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for people who care about the West

The difficulties of cohabitation

  Way back in 1973, when I was a pimply middle schooler living in a Chicago suburb, President Richard M. Nixon signed into law a bill that embodied America’s noblest conservation intentions. The Endangered Species Act set an amazingly ambitious goal: to conserve all of the imperiled plant and animal species in the country.

The act’s authors were fully aware that Americans would have to change their behavior in order to accomplish this goal. They acknowledged that "various species of fish, wildlife and plants … have been rendered extinct as a consequence of economic growth and development untempered by adequate concern and conservation."

But I wonder if they could have foreseen the magnitude of the growth and development we face today. Back in 1973, for example, Nevada had a population of just over 500,000 souls. Today, there are 2.4 million, with demographers predicting another 2 million by 2030. Arizona had 2.1 million people in 1973; today, it is bursting with 5.9 million, and is expected to top 10 million by 2030. This scenario plays out to various degrees throughout the West.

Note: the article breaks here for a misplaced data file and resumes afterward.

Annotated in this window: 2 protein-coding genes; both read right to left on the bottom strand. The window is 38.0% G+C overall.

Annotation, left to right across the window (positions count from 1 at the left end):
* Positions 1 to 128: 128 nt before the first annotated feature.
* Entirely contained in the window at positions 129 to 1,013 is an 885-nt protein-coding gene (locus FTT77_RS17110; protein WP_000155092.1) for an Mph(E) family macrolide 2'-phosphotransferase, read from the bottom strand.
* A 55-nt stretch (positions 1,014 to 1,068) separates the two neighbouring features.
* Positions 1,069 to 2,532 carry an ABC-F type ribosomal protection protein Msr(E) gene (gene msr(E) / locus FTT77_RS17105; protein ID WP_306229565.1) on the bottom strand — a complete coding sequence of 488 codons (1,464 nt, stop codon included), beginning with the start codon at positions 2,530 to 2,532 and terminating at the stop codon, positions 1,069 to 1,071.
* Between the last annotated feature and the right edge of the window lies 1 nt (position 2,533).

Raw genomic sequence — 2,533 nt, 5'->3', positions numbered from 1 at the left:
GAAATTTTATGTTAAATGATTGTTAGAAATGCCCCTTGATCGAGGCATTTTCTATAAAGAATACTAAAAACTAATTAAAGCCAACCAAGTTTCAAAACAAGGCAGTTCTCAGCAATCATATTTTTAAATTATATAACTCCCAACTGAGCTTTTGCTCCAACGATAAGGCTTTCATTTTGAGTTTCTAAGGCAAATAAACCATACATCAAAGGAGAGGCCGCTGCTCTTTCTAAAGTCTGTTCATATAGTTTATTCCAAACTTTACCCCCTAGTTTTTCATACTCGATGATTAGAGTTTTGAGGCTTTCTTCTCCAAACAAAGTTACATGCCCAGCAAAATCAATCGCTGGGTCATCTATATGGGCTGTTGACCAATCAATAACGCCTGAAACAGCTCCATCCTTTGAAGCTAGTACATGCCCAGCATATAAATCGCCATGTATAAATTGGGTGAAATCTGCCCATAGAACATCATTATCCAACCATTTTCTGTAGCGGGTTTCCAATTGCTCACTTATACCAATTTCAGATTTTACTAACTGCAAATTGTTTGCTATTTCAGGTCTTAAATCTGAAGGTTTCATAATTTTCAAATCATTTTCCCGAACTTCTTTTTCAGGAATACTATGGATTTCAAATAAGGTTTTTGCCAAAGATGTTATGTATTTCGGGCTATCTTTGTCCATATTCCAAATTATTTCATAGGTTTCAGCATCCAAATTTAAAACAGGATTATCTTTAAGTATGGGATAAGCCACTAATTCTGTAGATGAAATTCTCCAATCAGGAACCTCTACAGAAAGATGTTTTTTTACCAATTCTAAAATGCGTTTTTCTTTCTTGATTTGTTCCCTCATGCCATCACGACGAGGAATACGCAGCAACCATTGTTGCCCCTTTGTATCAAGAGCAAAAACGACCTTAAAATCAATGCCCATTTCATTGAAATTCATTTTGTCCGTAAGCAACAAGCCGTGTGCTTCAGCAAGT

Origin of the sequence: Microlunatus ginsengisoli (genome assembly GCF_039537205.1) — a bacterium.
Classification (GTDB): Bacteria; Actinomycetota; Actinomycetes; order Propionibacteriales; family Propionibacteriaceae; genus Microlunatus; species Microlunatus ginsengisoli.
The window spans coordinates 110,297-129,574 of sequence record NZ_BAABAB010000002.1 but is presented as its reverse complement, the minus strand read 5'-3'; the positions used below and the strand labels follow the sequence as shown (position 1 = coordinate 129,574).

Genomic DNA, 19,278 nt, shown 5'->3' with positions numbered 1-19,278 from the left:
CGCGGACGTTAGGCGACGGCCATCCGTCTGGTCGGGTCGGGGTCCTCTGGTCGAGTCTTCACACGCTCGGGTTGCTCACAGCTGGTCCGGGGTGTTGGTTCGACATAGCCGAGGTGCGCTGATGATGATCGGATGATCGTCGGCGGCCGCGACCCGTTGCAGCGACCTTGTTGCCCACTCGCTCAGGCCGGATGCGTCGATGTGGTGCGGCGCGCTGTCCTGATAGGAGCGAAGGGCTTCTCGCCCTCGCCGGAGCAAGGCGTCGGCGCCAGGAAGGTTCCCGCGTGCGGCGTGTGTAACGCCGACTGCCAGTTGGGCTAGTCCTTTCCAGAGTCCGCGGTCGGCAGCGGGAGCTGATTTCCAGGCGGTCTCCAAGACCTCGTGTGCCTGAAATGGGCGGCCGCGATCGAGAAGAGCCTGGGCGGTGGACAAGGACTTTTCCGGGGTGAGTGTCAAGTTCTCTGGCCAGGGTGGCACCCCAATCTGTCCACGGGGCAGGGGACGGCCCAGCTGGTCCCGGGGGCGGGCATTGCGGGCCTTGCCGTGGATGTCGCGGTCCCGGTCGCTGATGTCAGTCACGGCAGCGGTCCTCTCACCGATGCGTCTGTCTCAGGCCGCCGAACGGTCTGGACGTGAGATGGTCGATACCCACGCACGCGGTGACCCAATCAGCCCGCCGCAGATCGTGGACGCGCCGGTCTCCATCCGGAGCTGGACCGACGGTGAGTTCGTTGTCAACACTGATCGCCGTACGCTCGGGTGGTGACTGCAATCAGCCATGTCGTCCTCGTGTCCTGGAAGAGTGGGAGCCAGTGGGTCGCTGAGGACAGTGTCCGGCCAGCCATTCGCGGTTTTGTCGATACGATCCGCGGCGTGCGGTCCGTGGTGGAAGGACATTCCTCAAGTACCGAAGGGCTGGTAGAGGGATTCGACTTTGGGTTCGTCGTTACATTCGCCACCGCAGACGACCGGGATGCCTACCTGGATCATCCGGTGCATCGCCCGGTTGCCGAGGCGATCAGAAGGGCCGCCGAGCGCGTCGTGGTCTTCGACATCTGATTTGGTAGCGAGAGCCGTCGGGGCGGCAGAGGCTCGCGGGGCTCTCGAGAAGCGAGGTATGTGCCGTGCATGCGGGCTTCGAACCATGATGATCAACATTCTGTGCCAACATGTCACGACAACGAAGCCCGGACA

Protecting endangered species and their habitats in an economy tied to population growth — well, conflicts are bound to erupt. So it comes as no surprise that some of our lawmakers — particularly those like California Rep. Richard Pombo, R, who are superglued to the growth machine — want to weaken the Endangered Species Act.

As Tony Davis writes in this issue’s cover story, the crux of the matter is the portion of the law that calls for protecting "critical habitat" for endangered species. A good case can be made that the critical habitat designation process has already broken down under constant political pressure and a steady stream of lawsuits. But broken or not, it still serves an important function: It forces us to think about endangered species in a concrete way. We have to look at the maps, and study the habitat, and consider the consequences of the decisions we make. We have to consider how much land it takes to keep wild creatures alive.

Some of those who are eager to gut the critical habitat provision frankly have no desire to cohabit with thriving wild flora and fauna. To them, aquariums and zoos are just as good as rivers and wildlands — better, in fact, because they don’t compete for habitat with homebuilders and loggers and ranchers. But the Endangered Species Act’s authors valued authentically wild creatures living in native habitat. They wanted their law to "provide a means whereby the ecosystems upon which endangered species depend may be conserved."

That has never been an easy task, and it’s going to keep getting harder. The odds are long that this country can keep its ecosystems intact and healthy while making room for another 80 million or so human beings. We will undoubtedly lose some irreplaceable species, but that is no reason not to try to save what we can. It is no reason to weaken one of the only laws that makes us look at how the way we live affects the other creatures on this planet.